Tag Archives: sermons

Redemptive Violence and 24

A few weeks ago I listened to a Robcast about the “lie of redemptive violence.”  In this podcast, Rob Bell explains how this idea of redemptive violence–that violence in retaliation for wrong-doing can be justified–is deep in our society…and even in our theology.  But it’s really a myth, and he goes on to talk about how the “Jesus narrative” provides a powerful alternative to this myth of redemptive violence.

So I had this podcast in my mind and was pondering this concept of redemptive violence, when I had a brief window in my regular schedule of television shows and was looking for something to watch.  So (don’t judge me) I settled on the final season of the show 24.  In this final season, counter-terrorism expert Jack Bauer is called on once again to save the U.S. from the threat of a terrorist attack.  Jack Bauer spends the next 24 hours trying to neutralize the threat in order to preserve peace.  And, of course, in quality mediocre television drama fashion, lots of people are tortured and killed in the race against time.  And at the last minute, the president of the United States has to decide what lines can or cannot be crossed for the sake of a signed document called a ‘peace treaty’.  To the show’s credit, it does not tie all the pieces together nicely at the end, and the whole thing ends with a bit of a question about who exactly ‘won’ after all that fighting and revenge.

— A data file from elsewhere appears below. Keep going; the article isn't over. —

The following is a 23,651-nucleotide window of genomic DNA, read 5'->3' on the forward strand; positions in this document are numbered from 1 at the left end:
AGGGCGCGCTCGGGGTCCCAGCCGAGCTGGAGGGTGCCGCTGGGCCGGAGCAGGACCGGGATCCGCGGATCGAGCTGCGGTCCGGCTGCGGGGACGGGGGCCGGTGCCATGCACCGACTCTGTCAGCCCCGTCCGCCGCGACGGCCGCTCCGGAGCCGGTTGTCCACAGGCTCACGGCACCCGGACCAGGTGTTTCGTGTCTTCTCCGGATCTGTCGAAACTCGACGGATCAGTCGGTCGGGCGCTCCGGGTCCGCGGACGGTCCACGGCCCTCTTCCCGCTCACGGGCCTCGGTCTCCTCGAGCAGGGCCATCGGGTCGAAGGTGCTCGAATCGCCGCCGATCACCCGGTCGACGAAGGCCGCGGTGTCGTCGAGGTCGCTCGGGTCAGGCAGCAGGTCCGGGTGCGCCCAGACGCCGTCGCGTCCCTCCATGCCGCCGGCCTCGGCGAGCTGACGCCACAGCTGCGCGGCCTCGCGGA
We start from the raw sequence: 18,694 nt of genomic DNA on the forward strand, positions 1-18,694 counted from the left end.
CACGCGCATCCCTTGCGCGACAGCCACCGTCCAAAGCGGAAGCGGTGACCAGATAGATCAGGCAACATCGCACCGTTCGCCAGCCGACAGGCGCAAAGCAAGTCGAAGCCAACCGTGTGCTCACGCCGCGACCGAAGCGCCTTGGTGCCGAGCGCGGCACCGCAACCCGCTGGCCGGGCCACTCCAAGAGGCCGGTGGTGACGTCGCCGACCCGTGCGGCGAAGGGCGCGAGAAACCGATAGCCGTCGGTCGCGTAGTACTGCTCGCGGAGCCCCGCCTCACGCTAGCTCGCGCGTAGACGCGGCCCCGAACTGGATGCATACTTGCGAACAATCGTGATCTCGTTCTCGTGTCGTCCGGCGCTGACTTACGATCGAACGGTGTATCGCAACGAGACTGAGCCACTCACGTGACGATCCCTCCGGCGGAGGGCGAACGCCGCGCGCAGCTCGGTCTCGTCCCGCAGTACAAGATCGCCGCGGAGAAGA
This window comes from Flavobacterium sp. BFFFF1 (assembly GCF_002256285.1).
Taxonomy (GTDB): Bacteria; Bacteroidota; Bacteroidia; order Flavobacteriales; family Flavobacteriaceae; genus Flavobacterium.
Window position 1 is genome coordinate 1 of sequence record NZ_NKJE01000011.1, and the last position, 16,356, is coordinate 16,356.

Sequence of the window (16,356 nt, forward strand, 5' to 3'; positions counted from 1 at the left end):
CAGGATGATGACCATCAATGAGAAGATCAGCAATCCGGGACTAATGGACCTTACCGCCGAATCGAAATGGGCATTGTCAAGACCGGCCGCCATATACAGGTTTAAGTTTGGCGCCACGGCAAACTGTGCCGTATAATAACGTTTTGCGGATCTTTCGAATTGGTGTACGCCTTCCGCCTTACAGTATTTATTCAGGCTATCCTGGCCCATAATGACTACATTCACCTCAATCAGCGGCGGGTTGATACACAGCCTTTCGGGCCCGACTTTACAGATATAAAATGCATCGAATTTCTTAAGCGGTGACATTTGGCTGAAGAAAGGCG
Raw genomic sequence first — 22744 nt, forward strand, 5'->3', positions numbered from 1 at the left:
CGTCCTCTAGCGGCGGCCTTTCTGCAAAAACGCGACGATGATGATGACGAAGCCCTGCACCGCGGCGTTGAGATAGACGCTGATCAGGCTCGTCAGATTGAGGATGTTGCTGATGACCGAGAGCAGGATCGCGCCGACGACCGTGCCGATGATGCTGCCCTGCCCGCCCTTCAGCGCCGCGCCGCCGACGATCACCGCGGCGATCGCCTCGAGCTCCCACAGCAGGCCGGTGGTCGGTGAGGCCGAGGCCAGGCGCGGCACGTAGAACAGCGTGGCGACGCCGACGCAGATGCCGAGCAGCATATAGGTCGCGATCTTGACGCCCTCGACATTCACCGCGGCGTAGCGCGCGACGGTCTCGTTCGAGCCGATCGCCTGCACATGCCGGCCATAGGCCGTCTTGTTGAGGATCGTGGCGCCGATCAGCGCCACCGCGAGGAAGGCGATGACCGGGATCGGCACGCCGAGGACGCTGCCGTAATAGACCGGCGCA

Continue reading Redemptive Violence and 24

liturgical calendar

The rhythm of faith and life

One of the things I love about being part of a liturgical church is that the rhythm of the church year teaches me new stuff about the ongoing life of faith.  In the context of writing a sermon recently, I was reflecting on it again.  This is the bit that didn’t get into the sermon: Continue reading The rhythm of faith and life

Is that what we call a paradox?

If there is one theological concept that is really hard for me to wrap my head around, it’s this concept of God’s radical love for humanity.  More than humanity…God’s radical love for ME.  Mind you, this is something I teach about all the time.  Recently, I even preached about it.  But that sermon definitely became one of those, “as I’m preaching it, I’m being convicted” kinds of sermons.  In the back of my mind as I was saying these things I was thinking, “what if I really let this stuff change me?  What if I honestly held nothing back and stepped fully into what I’m laying out for people here…what then?”

This tension lives within me, of both believing and struggling to believe this concept of God’s love.  I can confidently say that there’s something really significant in this central understanding of God’s character.  I can also confidently say I don’t really understand it…it’s all fairly abstract to me…and I’m fairly sure I don’t always live it well.